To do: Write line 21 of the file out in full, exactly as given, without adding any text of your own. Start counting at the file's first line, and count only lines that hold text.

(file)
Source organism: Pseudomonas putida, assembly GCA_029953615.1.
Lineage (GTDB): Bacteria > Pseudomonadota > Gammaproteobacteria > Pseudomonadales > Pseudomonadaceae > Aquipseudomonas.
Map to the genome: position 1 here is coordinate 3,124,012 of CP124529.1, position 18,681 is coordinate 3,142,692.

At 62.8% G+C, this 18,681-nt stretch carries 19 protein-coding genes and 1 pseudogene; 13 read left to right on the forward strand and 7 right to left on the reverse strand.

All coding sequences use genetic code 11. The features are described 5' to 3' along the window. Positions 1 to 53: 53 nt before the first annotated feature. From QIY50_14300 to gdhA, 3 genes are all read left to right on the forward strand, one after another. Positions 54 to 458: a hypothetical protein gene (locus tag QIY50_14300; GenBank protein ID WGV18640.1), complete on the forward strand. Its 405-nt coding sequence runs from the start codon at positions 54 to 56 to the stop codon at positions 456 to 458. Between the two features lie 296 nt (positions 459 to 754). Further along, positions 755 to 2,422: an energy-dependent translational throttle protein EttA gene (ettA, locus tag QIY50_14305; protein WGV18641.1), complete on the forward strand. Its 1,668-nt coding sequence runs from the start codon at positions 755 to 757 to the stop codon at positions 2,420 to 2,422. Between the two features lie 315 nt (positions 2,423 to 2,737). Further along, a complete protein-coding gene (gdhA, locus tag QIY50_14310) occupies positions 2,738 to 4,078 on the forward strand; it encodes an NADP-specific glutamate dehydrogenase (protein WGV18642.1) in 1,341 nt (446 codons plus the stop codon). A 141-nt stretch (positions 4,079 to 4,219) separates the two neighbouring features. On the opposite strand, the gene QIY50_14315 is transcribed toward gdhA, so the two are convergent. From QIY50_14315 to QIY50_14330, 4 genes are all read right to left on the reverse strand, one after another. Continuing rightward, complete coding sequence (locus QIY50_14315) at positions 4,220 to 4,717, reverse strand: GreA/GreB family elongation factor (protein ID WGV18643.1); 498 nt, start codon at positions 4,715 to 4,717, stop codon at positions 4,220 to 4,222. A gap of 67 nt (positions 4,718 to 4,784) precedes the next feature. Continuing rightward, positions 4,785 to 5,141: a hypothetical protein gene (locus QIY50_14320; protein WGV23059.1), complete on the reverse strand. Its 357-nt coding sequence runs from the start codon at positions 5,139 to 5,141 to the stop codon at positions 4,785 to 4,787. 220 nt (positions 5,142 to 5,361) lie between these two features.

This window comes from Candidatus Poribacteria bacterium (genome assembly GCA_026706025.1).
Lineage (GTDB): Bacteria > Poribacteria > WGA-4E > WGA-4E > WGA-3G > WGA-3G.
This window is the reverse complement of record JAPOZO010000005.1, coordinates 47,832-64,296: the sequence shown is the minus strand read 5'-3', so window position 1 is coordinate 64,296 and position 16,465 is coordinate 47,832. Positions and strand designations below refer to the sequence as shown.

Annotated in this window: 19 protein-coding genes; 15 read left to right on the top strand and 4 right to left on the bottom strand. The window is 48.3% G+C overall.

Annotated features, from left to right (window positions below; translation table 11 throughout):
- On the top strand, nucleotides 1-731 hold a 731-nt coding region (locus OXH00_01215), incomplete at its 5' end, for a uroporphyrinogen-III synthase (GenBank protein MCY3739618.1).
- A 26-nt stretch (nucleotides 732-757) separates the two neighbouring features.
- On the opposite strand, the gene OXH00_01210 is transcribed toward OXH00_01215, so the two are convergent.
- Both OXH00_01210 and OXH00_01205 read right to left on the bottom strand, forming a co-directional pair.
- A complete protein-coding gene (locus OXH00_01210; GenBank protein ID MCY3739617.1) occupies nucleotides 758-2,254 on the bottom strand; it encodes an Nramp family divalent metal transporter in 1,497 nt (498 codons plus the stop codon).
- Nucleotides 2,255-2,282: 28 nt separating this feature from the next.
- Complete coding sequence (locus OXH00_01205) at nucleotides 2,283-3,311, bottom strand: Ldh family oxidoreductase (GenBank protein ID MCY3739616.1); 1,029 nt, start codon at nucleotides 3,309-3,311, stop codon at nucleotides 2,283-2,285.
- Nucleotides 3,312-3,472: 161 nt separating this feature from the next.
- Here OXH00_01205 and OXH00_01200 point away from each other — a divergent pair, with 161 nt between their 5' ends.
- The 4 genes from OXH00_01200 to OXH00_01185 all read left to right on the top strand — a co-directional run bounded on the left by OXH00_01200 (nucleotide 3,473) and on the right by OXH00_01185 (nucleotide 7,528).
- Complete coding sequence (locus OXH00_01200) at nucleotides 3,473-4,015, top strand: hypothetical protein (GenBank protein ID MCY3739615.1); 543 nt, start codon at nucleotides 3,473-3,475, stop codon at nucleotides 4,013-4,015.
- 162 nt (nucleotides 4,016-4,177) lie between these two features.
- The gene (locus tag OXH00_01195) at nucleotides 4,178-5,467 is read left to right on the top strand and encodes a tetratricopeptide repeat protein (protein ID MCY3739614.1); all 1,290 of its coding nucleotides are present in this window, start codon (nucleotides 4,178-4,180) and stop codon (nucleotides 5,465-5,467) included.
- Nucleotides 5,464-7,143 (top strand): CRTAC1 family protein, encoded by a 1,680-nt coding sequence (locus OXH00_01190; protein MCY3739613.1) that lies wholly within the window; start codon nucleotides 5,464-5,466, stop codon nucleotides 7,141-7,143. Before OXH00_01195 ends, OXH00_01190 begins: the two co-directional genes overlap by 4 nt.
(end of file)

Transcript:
- Complete coding sequence (locus OXH00_01200) at nucleotides 3,473-4,015, top strand: hypothetical protein (GenBank protein ID MCY3739615.1); 543 nt, start codon at nucleotides 3,473-3,475, stop codon at nucleotides 4,013-4,015.